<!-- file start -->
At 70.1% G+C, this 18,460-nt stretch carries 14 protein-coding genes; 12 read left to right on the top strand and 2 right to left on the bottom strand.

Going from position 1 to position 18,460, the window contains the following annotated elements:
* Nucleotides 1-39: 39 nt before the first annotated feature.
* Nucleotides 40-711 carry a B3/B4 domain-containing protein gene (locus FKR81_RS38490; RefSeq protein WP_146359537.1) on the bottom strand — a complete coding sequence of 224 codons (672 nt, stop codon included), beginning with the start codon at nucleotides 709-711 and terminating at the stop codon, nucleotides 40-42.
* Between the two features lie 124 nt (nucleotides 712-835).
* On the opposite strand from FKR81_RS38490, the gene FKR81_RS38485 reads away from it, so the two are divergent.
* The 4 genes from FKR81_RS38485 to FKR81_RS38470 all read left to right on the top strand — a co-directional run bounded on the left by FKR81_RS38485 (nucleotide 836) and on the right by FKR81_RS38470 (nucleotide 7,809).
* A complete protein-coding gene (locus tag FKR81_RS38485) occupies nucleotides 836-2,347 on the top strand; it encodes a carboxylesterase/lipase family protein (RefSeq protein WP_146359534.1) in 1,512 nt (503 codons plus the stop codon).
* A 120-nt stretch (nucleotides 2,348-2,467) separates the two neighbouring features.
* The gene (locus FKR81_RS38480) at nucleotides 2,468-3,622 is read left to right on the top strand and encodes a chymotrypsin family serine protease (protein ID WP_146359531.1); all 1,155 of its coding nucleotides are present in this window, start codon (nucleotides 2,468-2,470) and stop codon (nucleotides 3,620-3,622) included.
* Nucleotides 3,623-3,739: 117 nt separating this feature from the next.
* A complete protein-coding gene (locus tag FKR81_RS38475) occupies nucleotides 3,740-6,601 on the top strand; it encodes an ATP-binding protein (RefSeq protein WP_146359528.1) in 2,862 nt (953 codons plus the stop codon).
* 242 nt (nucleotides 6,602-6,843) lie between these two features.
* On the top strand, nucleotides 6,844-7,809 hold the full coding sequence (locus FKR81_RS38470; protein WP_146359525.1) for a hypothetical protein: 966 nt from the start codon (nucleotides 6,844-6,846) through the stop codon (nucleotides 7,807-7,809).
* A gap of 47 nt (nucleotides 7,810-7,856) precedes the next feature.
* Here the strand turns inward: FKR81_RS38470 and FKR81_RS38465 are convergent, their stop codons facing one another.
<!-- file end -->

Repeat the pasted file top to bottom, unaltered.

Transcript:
At 70.1% G+C, this 18,460-nt stretch carries 14 protein-coding genes; 12 read left to right on the top strand and 2 right to left on the bottom strand.

Going from position 1 to position 18,460, the window contains the following annotated elements:
* Nucleotides 1-39: 39 nt before the first annotated feature.
* Nucleotides 40-711 carry a B3/B4 domain-containing protein gene (locus FKR81_RS38490; RefSeq protein WP_146359537.1) on the bottom strand — a complete coding sequence of 224 codons (672 nt, stop codon included), beginning with the start codon at nucleotides 709-711 and terminating at the stop codon, nucleotides 40-42.
* Between the two features lie 124 nt (nucleotides 712-835).
* On the opposite strand from FKR81_RS38490, the gene FKR81_RS38485 reads away from it, so the two are divergent.
* The 4 genes from FKR81_RS38485 to FKR81_RS38470 all read left to right on the top strand — a co-directional run bounded on the left by FKR81_RS38485 (nucleotide 836) and on the right by FKR81_RS38470 (nucleotide 7,809).
* A complete protein-coding gene (locus tag FKR81_RS38485) occupies nucleotides 836-2,347 on the top strand; it encodes a carboxylesterase/lipase family protein (RefSeq protein WP_146359534.1) in 1,512 nt (503 codons plus the stop codon).
* A 120-nt stretch (nucleotides 2,348-2,467) separates the two neighbouring features.
* The gene (locus FKR81_RS38480) at nucleotides 2,468-3,622 is read left to right on the top strand and encodes a chymotrypsin family serine protease (protein ID WP_146359531.1); all 1,155 of its coding nucleotides are present in this window, start codon (nucleotides 2,468-2,470) and stop codon (nucleotides 3,620-3,622) included.
* Nucleotides 3,623-3,739: 117 nt separating this feature from the next.
* A complete protein-coding gene (locus tag FKR81_RS38475) occupies nucleotides 3,740-6,601 on the top strand; it encodes an ATP-binding protein (RefSeq protein WP_146359528.1) in 2,862 nt (953 codons plus the stop codon).
* 242 nt (nucleotides 6,602-6,843) lie between these two features.
* On the top strand, nucleotides 6,844-7,809 hold the full coding sequence (locus FKR81_RS38470; protein WP_146359525.1) for a hypothetical protein: 966 nt from the start codon (nucleotides 6,844-6,846) through the stop codon (nucleotides 7,807-7,809).
* A gap of 47 nt (nucleotides 7,810-7,856) precedes the next feature.
* Here the strand turns inward: FKR81_RS38470 and FKR81_RS38465 are convergent, their stop codons facing one another.